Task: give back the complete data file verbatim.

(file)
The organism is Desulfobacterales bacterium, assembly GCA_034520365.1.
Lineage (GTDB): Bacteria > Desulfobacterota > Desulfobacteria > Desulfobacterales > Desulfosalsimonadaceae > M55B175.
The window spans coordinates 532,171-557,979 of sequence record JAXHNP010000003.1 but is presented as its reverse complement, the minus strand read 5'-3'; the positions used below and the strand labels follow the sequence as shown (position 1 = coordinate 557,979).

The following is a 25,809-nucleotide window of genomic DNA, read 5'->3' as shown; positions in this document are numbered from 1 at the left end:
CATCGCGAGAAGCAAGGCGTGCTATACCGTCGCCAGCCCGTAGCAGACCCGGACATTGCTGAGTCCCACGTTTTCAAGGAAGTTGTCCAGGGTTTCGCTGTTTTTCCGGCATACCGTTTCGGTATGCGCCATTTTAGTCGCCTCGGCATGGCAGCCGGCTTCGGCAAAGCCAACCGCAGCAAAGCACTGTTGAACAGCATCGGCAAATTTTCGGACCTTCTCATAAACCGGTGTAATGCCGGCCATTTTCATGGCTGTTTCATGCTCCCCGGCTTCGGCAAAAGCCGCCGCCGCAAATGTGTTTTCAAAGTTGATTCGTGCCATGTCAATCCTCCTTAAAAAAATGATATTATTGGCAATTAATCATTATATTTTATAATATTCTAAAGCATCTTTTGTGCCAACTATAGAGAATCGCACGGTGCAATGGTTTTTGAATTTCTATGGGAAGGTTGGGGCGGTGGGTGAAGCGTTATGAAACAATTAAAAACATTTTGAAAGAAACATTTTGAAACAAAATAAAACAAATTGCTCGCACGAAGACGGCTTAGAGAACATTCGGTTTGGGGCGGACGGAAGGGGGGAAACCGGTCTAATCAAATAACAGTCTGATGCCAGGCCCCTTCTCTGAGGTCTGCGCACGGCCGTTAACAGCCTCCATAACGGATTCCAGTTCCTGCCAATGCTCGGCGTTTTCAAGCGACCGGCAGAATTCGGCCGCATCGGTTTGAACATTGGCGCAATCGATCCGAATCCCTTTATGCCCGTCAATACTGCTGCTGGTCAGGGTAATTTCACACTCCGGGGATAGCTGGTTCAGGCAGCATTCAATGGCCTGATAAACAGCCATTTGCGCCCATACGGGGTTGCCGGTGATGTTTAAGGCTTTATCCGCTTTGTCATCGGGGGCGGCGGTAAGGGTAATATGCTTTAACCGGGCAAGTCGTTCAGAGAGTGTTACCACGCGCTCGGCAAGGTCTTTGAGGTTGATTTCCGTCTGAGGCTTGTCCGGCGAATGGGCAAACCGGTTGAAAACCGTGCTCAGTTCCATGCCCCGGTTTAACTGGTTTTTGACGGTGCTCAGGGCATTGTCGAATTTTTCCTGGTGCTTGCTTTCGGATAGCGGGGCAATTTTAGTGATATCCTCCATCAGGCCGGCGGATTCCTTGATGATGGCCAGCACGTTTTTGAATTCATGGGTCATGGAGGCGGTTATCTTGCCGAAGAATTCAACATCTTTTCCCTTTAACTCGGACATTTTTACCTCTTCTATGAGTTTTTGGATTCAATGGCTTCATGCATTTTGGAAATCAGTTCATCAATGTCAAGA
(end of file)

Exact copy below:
The organism is Desulfobacterales bacterium, assembly GCA_034520365.1.
Lineage (GTDB): Bacteria > Desulfobacterota > Desulfobacteria > Desulfobacterales > Desulfosalsimonadaceae > M55B175.
The window spans coordinates 532,171-557,979 of sequence record JAXHNP010000003.1 but is presented as its reverse complement, the minus strand read 5'-3'; the positions used below and the strand labels follow the sequence as shown (position 1 = coordinate 557,979).

The following is a 25,809-nucleotide window of genomic DNA, read 5'->3' as shown; positions in this document are numbered from 1 at the left end:
CATCGCGAGAAGCAAGGCGTGCTATACCGTCGCCAGCCCGTAGCAGACCCGGACATTGCTGAGTCCCACGTTTTCAAGGAAGTTGTCCAGGGTTTCGCTGTTTTTCCGGCATACCGTTTCGGTATGCGCCATTTTAGTCGCCTCGGCATGGCAGCCGGCTTCGGCAAAGCCAACCGCAGCAAAGCACTGTTGAACAGCATCGGCAAATTTTCGGACCTTCTCATAAACCGGTGTAATGCCGGCCATTTTCATGGCTGTTTCATGCTCCCCGGCTTCGGCAAAAGCCGCCGCCGCAAATGTGTTTTCAAAGTTGATTCGTGCCATGTCAATCCTCCTTAAAAAAATGATATTATTGGCAATTAATCATTATATTTTATAATATTCTAAAGCATCTTTTGTGCCAACTATAGAGAATCGCACGGTGCAATGGTTTTTGAATTTCTATGGGAAGGTTGGGGCGGTGGGTGAAGCGTTATGAAACAATTAAAAACATTTTGAAAGAAACATTTTGAAACAAAATAAAACAAATTGCTCGCACGAAGACGGCTTAGAGAACATTCGGTTTGGGGCGGACGGAAGGGGGGAAACCGGTCTAATCAAATAACAGTCTGATGCCAGGCCCCTTCTCTGAGGTCTGCGCACGGCCGTTAACAGCCTCCATAACGGATTCCAGTTCCTGCCAATGCTCGGCGTTTTCAAGCGACCGGCAGAATTCGGCCGCATCGGTTTGAACATTGGCGCAATCGATCCGAATCCCTTTATGCCCGTCAATACTGCTGCTGGTCAGGGTAATTTCACACTCCGGGGATAGCTGGTTCAGGCAGCATTCAATGGCCTGATAAACAGCCATTTGCGCCCATACGGGGTTGCCGGTGATGTTTAAGGCTTTATCCGCTTTGTCATCGGGGGCGGCGGTAAGGGTAATATGCTTTAACCGGGCAAGTCGTTCAGAGAGTGTTACCACGCGCTCGGCAAGGTCTTTGAGGTTGATTTCCGTCTGAGGCTTGTCCGGCGAATGGGCAAACCGGTTGAAAACCGTGCTCAGTTCCATGCCCCGGTTTAACTGGTTTTTGACGGTGCTCAGGGCATTGTCGAATTTTTCCTGGTGCTTGCTTTCGGATAGCGGGGCAATTTTAGTGATATCCTCCATCAGGCCGGCGGATTCCTTGATGATGGCCAGCACGTTTTTGAATTCATGGGTCATGGAGGCGGTTATCTTGCCGAAGAATTCAACATCTTTTCCCTTTAACTCGGACATTTTTACCTCTTCTATGAGTTTTTGGATTCAATGGCTTCATGCATTTTGGAAATCAGTTCATCAATGTCAAGA